Ideological Content Analysis indicates that Spring Breakers is:

9. State-skeptical/anti-business. “Everyone can use a little bailin’ out once in a while,” Alien says in a line that hints at a broader significance. With his neck tattoo of a dollar sign, Alien symbolizes misguided rapacity and mirrors the criminal world of big business.

8. Pro-gay. Girls frequently engage in teasing kisses, grinding, and so forth, none of it particularly sexy. The sum effect, however, is normalization. Alien clearly enjoys sucking the guns and tells the girls afterward that he loves them.

7. Media-critical. “Just fuckin’ pretend like it’s a video game. Act like you’re in a movie or somethin’,” one of the girls advises the others before they commit a robbery. “I got Scarface on repeat. Constant, y’all,” Alien boasts, contributing to the sense that these young people’s poor behavior has been programmed by their entertainment (cf. The Bling Ring).

6. Anti-American. Alien describes his materialistic gangsta lifestyle as “the American Dream” (cf. Pain and Gain). “Seeing all this money makes my pussy wet,” one of the girls says.

5. Anti-Christian. Juxtaposed scenes equate Christianity and substance abuse as means of escape from reality. Two dumb Christian friends of Faith advise her (with good reason, as it turns out) to “pray super hardcore” for her well-being in Florida. (Ironically, her religious scruples do preserve her from the danger experienced by the other girls.)

4. Diversity-skeptical and anti-wigger. “I don’t like it here,” Faith says, finding herself in the midst of a bunch of scuzzy blacks and wiggers and feeling intensely uncomfortable. This moment counterbalances the casual flashes of suggested black-white miscegenation in the film. A theme of Spring Breakers is self-destruction, and one moment in which a girl drinks from a black water pistol, a rapper’s smug face on a poster behind her, indicates the self-loathing and suicidal nature of wiggerism.

3. Culturally and morally ambivalent. From drugs to guns and gangsterism to flippant fornication, Korine keeps such a cold, ambiguous distance that his attitude from one scene to the next is occasionally difficult to fathom. The copious casual sex and drug abuse carry surprisingly few consequences, with only a shot of a vomiter passed out by a toilet (and party-crashing by police) disrupting the flow of fun. There is nothing at all admirable in Alien or his groupie disciples, and yet the amount of time devoted to his misbehavior, his air of a tragic artist of wasted potential, and the martyrish pose pretentiously granted him at his demise would appear to give him a neon sheen of antiheroic myth. The ravages of gunplay, likewise, are mitigated by the fetishistic fascination and sexuality accorded to firepower. One of the girls determines that “being a good person” is the “secret to life”, but fails to act according to this piece of wisdom.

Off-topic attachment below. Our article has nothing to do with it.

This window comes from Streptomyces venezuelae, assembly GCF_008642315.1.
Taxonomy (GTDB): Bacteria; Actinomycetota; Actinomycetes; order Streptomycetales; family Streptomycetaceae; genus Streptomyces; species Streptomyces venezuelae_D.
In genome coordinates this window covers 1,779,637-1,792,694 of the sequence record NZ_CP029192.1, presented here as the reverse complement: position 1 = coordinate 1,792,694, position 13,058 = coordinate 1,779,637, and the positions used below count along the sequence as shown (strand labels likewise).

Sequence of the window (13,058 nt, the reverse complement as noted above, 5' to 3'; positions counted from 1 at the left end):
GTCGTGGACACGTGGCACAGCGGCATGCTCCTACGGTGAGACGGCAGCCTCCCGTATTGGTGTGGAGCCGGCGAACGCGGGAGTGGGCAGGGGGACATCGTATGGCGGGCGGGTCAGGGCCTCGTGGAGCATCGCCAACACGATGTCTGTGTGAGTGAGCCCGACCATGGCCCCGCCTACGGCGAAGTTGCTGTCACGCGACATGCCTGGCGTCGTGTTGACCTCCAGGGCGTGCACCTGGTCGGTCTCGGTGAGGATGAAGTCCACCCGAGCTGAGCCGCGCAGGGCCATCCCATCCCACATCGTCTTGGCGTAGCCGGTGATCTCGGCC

2. Relativistic and nurturist (i.e., anti-science). Spring Breakers points to environment as the key determiner of individual development, discrediting the role that genetics and race play in shaping human intelligence and character. “I was the only white boy in my whole neighborhood,” the worthless Alien recounts. Consequently, he grows up to be indistinguishable from the criminal blacks among whom he moves. “We met people who are just like us. Just the same as us,” one of the girls reflects in voice-over. Only the social context of their spoiled upbringing, sheltered by white privilege, has presumably prevented the girls from sinking into savagery before now. Heritability would appear to play no role in shaping these people, so that Spring Breakers works like a stock anthropology lecture to the effect that those spear-brandishing jungle natives in the National Geographic are no less civilized than the European gentleman reading poetry in his smart smoking jacket, their mating and war-making rituals being identical at bottom. The culture war does, however, appear to hold importance for Korine, even if it is not always clear on which side of the battle line he stands.

1. Anti-human. No likable characters = no reason to care.

Baseball’s black deity, Jackie Robinson, gets the big screen treatment again in 42; and, with the exception of some suspensefully staged ball-playing sequences, it is a thoroughly pedestrian, by-the-numbers portrait of an uninteresting but inspirational figure who is less a living, breathing human being than the inspirational embodiment of an inspirational ideal.  For the most part, this inspirational film is a repetitive series of inspirational scenes in which whites express schock, hostility, and ultimately admiration as the inspirational Robinson (Chadwick Boseman) encounters and inspirationally overcomes racist adversity; provides inspiration to fellow blacks; or inspirationally embraces his wife (Nicole Beharie) and tells her he loves her – all as the mandatory inspirational strings and brass inspirationally swell and soar at appropriately inspirational moments.

Chadwick Boseman, who resembles a young Wesley Snipes, is adequate but less than revelatory in the role of Jackie Robinson; although, to be fair, such lackluster material would probably challenge and stump any actor to make something interesting of it.  The same goes for Nicole Beharie as his wife and Andre Holland as sportswriter Wendell Smith.  Geriatric, bespectacled Harrison Ford affects (?) a raspy grumble as color-blind Branch Rickey, the lovable old voice of morality at the heart of the film, and is probably 42‘s most notable asset.